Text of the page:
Smart Cities Buenos Aires: IT, Entrepreneurship and University
The following post comes courtesy of Global Site Plans' The Grid. CNU and Global Site Plans recently teamed up to syndicate Grid content, as its contingent of writers presents a view on the opportunities and issues of urbanization all across the world. CNU will carry select posts from the Grid direct on the CNU Salons.
Work has been done to create “smart communities,” a concept which includesinformation technologies as indicators for future urban planning and development, but there is still some blurriness about what these transformations really intend to do.
In a October 2007 report presented by Smart Cities in Europe, developed by the University of Ljubljana, Vienna University of Technology and Delft University of Technology, the whole concept was broken down into six main dimensions that can be applied to any city, anywhere:
- Smart Economy (Competitiveness);
- Smart People (Social and Human Capital);
- Smart Governance (Participation);
- Smart Mobility (Transport, Information and Communications Technology);
- Smart Environment (Natural Resources);
- Smart Living (Quality of Life).
What about in Latin America and Buenos Aires? Can this “any city, anywhere” concept relate to the problems in our cities? Is some effort being made from local universities to define Smart Cities with a Latin world-view?
The answer is yes, at the Observatory for Urban Sustainability at the University of Belgrano we are working on developing new indicators that can be used to expand the applicability of the Smart Cities concept into the specific case of Buenos Aires.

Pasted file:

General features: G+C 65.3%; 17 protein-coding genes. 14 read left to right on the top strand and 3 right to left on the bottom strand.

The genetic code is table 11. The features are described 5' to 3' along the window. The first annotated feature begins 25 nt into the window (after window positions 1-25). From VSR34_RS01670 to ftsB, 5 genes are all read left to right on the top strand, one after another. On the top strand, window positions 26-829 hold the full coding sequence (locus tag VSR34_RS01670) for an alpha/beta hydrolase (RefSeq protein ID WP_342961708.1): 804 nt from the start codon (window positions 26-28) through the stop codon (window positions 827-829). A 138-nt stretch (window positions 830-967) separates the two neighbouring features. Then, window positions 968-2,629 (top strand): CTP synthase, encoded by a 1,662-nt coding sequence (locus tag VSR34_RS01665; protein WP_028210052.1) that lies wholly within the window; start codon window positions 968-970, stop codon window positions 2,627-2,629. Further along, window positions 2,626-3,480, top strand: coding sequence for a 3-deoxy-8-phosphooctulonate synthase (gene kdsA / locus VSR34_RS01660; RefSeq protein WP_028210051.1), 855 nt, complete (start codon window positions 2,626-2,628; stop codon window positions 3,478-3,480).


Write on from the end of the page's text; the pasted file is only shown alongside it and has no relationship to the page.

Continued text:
With the help of American climate strategist Boyd Cohen (who currently resides in Argentina and is working for the University of San Andrés), author of “Climate Capitalism,“ sustainable transportation has been redefined. These redefined indicators not only promote public transportation and green vehicles, but consider public reaction and how the real estate market develops as a consequence of this “Smart Mobility” transformation.
In a city, everything relates to its surroundings in some way, and the connection between Mobility and Social and Human Capital is just the beginning, as can been seen in Cohen’s Smart Cities’ wheel, something we consider to be an excellent tool in the analysis of Smart planning.
One final thing to note is that it is not only the work from academia that matters, but what can be done with this information on a more practical level. It is not only about what the government can do, but what the Social and Technical Entrepreneur can add to this analysis, and put into practice with creative answers that will lead us into a Smarter Buenos Aires.
Political will from the government has already been granted by the Ministry of Modernization, so from now on, hard work is what we have ahead of us.
What would you add as smart cities indicators for your own community?
To read the original post, written by Luis Lozano-Paredes, visit Global Site Plans.
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